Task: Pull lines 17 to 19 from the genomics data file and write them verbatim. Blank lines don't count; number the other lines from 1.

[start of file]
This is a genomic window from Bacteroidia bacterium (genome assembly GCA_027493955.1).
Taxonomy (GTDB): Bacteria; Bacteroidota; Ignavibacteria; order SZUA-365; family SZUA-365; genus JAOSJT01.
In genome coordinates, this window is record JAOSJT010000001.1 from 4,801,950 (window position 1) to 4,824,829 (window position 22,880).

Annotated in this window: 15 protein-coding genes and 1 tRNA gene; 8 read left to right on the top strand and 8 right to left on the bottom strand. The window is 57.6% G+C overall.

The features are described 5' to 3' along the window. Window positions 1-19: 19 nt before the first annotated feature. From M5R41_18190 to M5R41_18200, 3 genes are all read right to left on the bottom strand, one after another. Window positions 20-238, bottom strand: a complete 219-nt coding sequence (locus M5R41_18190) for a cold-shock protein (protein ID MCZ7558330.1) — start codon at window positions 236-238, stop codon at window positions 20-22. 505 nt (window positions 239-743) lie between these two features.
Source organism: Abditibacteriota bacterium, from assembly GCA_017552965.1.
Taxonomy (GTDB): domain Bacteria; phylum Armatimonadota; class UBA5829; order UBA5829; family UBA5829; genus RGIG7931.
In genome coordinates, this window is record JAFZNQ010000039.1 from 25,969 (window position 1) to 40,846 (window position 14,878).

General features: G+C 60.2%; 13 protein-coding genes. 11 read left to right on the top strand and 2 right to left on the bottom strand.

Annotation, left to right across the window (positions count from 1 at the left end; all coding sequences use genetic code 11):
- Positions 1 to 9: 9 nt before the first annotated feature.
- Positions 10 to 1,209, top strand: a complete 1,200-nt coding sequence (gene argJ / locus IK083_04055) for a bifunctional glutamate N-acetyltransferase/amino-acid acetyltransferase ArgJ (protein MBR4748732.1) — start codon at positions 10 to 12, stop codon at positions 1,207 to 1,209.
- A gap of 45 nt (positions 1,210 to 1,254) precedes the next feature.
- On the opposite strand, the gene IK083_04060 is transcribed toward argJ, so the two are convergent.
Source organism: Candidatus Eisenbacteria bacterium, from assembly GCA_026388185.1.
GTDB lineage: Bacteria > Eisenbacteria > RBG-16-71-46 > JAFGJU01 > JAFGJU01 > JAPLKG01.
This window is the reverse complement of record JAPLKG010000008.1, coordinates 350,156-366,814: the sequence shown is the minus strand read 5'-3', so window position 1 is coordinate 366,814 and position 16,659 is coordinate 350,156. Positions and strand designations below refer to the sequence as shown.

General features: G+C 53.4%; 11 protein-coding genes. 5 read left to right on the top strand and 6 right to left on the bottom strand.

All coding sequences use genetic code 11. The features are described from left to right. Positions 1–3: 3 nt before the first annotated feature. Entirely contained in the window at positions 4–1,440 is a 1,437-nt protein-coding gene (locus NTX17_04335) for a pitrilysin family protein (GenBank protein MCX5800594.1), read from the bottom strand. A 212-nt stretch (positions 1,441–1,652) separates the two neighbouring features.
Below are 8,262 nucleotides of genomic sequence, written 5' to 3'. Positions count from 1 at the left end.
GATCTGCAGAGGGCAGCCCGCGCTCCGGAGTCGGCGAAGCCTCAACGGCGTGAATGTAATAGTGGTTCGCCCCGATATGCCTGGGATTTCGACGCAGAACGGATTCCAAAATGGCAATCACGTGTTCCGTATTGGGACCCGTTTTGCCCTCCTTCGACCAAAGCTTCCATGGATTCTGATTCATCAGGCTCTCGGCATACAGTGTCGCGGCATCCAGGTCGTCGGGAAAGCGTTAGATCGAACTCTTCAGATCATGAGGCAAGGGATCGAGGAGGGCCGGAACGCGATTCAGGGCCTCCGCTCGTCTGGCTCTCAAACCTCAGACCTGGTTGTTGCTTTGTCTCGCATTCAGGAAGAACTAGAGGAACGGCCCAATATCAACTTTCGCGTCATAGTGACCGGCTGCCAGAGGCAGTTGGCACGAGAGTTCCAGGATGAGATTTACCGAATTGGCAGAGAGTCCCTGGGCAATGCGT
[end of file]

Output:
This window is the reverse complement of record JAPLKG010000008.1, coordinates 350,156-366,814: the sequence shown is the minus strand read 5'-3', so window position 1 is coordinate 366,814 and position 16,659 is coordinate 350,156. Positions and strand designations below refer to the sequence as shown.

General features: G+C 53.4%; 11 protein-coding genes. 5 read left to right on the top strand and 6 right to left on the bottom strand.

All coding sequences use genetic code 11. The features are described from left to right. Positions 1–3: 3 nt before the first annotated feature. Entirely contained in the window at positions 4–1,440 is a 1,437-nt protein-coding gene (locus NTX17_04335) for a pitrilysin family protein (GenBank protein MCX5800594.1), read from the bottom strand. A 212-nt stretch (positions 1,441–1,652) separates the two neighbouring features.